- Latency (measured in time units) is the time between a stimulus and a response, while throughput (measured in deliveries per time unit) is the rate at which the system meets its goals.
- Sometimes latency and throughput interfere with each other. Do you field a request and respond before taking the next request (low latency for the first customer but overall lower throughput), or do you accept the second request while processing the first for higher throughput?
- You make latency/throughput tradeoffs every day and most of us are biased towards throughput. For example - you carefully plan all foreseeable architectural improvements instead of initiating the first profitable change you come across.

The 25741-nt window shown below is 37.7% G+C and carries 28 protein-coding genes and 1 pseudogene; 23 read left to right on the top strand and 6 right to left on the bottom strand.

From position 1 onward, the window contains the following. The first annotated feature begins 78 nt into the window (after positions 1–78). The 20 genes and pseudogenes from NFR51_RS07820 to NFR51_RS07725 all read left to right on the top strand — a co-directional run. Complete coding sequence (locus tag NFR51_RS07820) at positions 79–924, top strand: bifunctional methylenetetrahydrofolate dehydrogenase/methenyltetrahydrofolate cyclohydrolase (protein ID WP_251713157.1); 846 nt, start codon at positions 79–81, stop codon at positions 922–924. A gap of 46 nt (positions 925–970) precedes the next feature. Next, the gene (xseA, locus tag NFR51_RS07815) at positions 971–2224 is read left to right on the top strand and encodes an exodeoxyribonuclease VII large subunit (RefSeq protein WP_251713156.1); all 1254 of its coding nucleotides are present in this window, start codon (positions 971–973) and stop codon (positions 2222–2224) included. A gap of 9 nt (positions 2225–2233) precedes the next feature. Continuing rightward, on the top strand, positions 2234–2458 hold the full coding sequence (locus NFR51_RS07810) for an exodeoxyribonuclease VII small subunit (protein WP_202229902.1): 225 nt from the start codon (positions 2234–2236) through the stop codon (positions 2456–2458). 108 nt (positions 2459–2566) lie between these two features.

- Instead, you should optimize for latency. For example - if preferences are likely to change between requests (high rate of change), so you can adapt, which is less wasteful.
- To decide between throughput and latency, consider the cost of delay, whether you might learn something that changes your approach subsequently, and whether external factors might force a new approach.
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